Parameters related to groups’ cardinality. Since the real data science is a very small dataset, our methods are evaluated with the lower bound in the range of . For the UCI student performance dataset, we set , as [26] suggests that the average number of students per group should not exceed 20. The upper bound is set as for all datasets.
5.2.2 Evaluation measures
We report our experimental results w.r.t. fairness in terms of grouping assignment, protected attribute and cardinality with the following measures:
Nash equilibrium. The Nash equilibrium is computed by the Eq. 3. However, the number of groups () is determined during the group assignment process, i.e., is different for the same set , for each method. Hence, we normalize the Nash equilibrium of the final group assignment by the following logarithmic function:
(7) 
Balance. The fairness in terms of the protected attribute (Eq. 5).
Satisfaction level of students’ wishes. It is measured by the ratio of the number of students who are satisfied, i.e., they are assigned to the topic of their preferences, out of the total number of students.
(8) 
5.3 Experimental results
5.3.1 Real data science
As demonstrated in Fig. 2a and Fig. 2b, the grouping results from the knapsackbased approach are better in terms of the Nash equilibrium. There are more students allocated to the groups as their preferences when the group’s size is less than 6 persons. The satisfaction level decreases when the groups’ cardinality increases. This is understandable since students have only a limited number of preferences (3 topics). When the group’s cardinality increases, the desired topics become more diverse, and it is difficult to satisfy most students. In terms of fairness w.r.t. the protected attribute, the heuristic method outperforms the knapsackbased approach when there are at least 5 persons in a group (Fig. 2c). The number of groups and the group’s cardinality are quite consistent for both methods, which are illustrated in Fig. 2d and Fig. 2e.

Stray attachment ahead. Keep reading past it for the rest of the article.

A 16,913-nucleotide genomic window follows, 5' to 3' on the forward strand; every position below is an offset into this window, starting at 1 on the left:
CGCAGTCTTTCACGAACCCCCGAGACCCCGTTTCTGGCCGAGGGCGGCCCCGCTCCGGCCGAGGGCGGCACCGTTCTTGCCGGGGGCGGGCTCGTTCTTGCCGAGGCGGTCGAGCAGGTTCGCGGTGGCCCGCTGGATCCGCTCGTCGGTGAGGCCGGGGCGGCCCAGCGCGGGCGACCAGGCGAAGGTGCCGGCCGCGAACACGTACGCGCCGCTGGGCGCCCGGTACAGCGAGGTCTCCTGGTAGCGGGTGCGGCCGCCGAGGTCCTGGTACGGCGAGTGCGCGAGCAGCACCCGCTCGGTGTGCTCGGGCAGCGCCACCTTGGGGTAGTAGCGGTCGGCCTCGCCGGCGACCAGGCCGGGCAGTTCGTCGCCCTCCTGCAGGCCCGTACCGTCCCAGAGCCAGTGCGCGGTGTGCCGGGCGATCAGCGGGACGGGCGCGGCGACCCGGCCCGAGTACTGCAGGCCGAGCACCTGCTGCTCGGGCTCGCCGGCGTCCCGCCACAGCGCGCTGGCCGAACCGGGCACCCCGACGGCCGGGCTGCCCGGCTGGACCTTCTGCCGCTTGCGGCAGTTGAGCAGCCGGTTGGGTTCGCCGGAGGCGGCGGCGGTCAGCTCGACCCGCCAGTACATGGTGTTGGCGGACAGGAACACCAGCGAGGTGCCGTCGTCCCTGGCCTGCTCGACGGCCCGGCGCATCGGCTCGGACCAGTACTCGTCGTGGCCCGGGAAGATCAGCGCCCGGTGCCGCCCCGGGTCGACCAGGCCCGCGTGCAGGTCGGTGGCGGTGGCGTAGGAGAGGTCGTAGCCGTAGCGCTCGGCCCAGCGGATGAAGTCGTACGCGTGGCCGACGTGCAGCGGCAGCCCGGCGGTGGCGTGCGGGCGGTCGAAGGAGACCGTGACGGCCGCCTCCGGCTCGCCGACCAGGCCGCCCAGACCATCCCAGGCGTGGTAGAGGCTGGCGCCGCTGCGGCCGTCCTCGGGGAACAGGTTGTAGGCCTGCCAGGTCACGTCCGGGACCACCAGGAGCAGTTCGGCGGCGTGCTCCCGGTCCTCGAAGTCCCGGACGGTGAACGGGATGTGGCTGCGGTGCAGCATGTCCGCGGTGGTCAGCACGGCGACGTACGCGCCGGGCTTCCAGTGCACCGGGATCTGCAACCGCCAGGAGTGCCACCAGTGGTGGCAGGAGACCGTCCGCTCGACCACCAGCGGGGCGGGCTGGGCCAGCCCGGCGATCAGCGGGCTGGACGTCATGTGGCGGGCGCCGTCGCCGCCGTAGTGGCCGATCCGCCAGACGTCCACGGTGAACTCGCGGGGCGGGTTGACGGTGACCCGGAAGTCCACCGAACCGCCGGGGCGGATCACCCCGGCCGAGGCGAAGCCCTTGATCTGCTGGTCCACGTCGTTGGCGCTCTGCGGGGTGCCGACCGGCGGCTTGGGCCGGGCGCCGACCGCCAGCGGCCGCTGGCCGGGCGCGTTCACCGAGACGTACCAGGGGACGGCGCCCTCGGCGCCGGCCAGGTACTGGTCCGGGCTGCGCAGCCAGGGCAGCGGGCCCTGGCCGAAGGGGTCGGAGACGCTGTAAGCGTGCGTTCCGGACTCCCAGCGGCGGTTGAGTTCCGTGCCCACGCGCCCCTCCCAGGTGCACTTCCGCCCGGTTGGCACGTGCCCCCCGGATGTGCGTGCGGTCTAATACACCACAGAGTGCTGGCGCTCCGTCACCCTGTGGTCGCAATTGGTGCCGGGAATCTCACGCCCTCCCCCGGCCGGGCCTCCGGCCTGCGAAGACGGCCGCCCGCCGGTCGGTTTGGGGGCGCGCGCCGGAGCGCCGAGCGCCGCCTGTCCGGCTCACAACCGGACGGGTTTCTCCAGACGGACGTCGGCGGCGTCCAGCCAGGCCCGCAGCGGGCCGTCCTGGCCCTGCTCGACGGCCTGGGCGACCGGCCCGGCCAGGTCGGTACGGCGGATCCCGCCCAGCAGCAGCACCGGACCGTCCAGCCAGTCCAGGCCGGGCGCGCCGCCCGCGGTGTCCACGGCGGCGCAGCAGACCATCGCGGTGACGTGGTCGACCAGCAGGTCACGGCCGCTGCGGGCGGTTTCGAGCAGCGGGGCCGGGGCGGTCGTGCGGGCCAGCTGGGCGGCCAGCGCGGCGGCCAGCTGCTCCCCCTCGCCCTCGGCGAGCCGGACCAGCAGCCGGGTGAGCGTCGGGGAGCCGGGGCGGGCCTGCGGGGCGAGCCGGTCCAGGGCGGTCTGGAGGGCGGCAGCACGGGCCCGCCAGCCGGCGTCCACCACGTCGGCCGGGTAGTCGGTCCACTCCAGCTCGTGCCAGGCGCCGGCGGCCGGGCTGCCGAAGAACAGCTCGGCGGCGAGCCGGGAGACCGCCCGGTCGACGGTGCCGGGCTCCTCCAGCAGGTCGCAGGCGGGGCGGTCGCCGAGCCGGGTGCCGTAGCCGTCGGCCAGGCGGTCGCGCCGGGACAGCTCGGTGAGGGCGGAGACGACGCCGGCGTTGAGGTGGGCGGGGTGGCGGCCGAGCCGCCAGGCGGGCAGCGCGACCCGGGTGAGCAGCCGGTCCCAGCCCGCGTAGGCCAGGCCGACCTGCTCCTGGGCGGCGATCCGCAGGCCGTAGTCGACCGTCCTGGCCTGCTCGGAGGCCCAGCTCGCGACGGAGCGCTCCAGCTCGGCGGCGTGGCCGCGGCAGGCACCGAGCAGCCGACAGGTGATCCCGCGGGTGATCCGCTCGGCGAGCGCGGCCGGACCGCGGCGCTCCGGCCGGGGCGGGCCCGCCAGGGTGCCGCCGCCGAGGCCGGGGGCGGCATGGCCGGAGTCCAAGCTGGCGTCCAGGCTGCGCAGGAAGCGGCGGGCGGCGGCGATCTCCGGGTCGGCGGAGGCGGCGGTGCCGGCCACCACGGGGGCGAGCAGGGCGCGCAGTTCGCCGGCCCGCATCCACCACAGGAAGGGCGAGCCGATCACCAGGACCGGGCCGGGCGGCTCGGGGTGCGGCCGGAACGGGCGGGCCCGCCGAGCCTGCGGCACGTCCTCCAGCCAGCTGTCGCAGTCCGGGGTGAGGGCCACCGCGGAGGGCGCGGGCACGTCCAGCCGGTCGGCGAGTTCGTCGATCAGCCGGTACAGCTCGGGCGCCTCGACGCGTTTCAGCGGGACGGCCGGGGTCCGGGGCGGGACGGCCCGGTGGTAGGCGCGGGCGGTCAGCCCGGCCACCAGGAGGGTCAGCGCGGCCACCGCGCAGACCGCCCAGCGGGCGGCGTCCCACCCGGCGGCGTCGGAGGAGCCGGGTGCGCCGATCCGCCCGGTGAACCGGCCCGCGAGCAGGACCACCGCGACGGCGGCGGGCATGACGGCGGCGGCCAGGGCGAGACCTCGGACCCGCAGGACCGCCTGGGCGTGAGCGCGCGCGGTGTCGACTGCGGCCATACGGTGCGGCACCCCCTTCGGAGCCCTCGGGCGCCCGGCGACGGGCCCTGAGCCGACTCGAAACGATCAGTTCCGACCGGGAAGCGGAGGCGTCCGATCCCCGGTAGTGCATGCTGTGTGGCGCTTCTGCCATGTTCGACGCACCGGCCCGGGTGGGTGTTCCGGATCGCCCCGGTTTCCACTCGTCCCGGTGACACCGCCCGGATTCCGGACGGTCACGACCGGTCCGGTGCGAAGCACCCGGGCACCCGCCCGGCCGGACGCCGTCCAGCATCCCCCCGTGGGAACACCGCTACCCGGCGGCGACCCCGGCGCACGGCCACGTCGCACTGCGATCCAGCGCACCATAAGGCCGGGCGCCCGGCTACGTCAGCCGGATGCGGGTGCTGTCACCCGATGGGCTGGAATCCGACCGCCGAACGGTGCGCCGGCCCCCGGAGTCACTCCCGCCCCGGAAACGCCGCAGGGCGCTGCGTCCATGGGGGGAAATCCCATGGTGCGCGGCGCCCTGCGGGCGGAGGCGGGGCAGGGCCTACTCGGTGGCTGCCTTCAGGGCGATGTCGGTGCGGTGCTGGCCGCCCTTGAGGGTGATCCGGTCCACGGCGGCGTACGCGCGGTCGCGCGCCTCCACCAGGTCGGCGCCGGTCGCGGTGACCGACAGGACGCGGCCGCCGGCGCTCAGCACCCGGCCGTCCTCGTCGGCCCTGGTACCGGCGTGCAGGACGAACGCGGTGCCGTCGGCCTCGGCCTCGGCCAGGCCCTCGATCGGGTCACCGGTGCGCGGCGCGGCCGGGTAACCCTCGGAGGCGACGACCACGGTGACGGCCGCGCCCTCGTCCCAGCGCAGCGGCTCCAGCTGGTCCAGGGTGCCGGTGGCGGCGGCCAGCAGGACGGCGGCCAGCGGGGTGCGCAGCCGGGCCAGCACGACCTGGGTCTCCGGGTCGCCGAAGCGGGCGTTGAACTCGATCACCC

5.3.2 UCI student performance  Mathematics
The knapsackbased approach outperforms the heuristic method in terms of both Nash equilibrium and satisfaction level in most experiments, as visualized in Fig. 3a, 3c. The satisfaction level tends to decrease with the increase in the number of students per group, which is explained with a similar reason as in the real data science dataset. Regarding the fairness w.r.t. protected attribute, the heuristic tends to achieve a higher balance score for the final group assignment in comparison to the knapsackbased method (Fig. 3b). When groups’ cardinality is low (less than 5), the number of groups generated by the knapsackbased approach is less than the number of groups resulting from the heuristic method (Fig. 3d). This phenomenon can be explained by Knapsack’s tendency to create groups with a more flexible number of students, which is shown in Fig. 3e.